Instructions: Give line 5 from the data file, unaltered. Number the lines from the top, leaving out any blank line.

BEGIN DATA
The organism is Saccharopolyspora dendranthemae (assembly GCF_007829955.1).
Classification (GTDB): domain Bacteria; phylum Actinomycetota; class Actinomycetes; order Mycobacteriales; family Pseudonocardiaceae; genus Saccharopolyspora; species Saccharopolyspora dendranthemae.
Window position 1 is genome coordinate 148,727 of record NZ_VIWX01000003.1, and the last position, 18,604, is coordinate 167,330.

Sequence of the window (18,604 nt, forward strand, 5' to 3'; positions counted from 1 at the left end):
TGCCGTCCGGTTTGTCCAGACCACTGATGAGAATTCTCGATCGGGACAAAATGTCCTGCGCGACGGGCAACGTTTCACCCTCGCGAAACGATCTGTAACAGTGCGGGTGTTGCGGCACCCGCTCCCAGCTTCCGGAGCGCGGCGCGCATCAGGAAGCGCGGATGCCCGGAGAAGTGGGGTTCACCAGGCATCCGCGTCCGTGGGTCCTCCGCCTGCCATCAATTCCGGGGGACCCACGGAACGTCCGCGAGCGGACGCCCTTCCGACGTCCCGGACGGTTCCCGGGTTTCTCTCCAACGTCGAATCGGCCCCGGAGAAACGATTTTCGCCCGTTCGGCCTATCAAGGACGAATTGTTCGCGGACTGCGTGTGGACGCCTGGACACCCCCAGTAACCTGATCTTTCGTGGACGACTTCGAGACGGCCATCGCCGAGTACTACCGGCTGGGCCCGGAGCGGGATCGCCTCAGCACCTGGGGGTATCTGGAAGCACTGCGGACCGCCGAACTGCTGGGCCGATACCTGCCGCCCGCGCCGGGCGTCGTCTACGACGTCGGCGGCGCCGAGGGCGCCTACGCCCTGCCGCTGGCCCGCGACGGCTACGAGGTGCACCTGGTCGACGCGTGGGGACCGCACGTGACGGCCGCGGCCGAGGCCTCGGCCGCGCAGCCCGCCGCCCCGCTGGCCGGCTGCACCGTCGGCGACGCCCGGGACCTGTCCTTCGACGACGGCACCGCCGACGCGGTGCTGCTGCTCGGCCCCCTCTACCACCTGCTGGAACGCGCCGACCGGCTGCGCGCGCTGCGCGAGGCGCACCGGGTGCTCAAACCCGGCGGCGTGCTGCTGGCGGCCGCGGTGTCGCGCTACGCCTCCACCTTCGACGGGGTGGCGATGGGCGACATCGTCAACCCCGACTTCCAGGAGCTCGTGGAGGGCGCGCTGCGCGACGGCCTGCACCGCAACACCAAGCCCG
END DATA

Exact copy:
TGCCGTCCGGTTTGTCCAGACCACTGATGAGAATTCTCGATCGGGACAAAATGTCCTGCGCGACGGGCAACGTTTCACCCTCGCGAAACGATCTGTAACAGTGCGGGTGTTGCGGCACCCGCTCCCAGCTTCCGGAGCGCGGCGCGCATCAGGAAGCGCGGATGCCCGGAGAAGTGGGGTTCACCAGGCATCCGCGTCCGTGGGTCCTCCGCCTGCCATCAATTCCGGGGGACCCACGGAACGTCCGCGAGCGGACGCCCTTCCGACGTCCCGGACGGTTCCCGGGTTTCTCTCCAACGTCGAATCGGCCCCGGAGAAACGATTTTCGCCCGTTCGGCCTATCAAGGACGAATTGTTCGCGGACTGCGTGTGGACGCCTGGACACCCCCAGTAACCTGATCTTTCGTGGACGACTTCGAGACGGCCATCGCCGAGTACTACCGGCTGGGCCCGGAGCGGGATCGCCTCAGCACCTGGGGGTATCTGGAAGCACTGCGGACCGCCGAACTGCTGGGCCGATACCTGCCGCCCGCGCCGGGCGTCGTCTACGACGTCGGCGGCGCCGAGGGCGCCTACGCCCTGCCGCTGGCCCGCGACGGCTACGAGGTGCACCTGGTCGACGCGTGGGGACCGCACGTGACGGCCGCGGCCGAGGCCTCGGCCGCGCAGCCCGCCGCCCCGCTGGCCGGCTGCACCGTCGGCGACGCCCGGGACCTGTCCTTCGACGACGGCACCGCCGACGCGGTGCTGCTGCTCGGCCCCCTCTACCACCTGCTGGAACGCGCCGACCGGCTGCGCGCGCTGCGCGAGGCGCACCGGGTGCTCAAACCCGGCGGCGTGCTGCTGGCGGCCGCGGTGTCGCGCTACGCCTCCACCTTCGACGGGGTGGCGATGGGCGACATCGTCAACCCCGACTTCCAGGAGCTCGTGGAGGGCGCGCTGCGCGACGGCCTGCACCGCAACACCAAGCCCG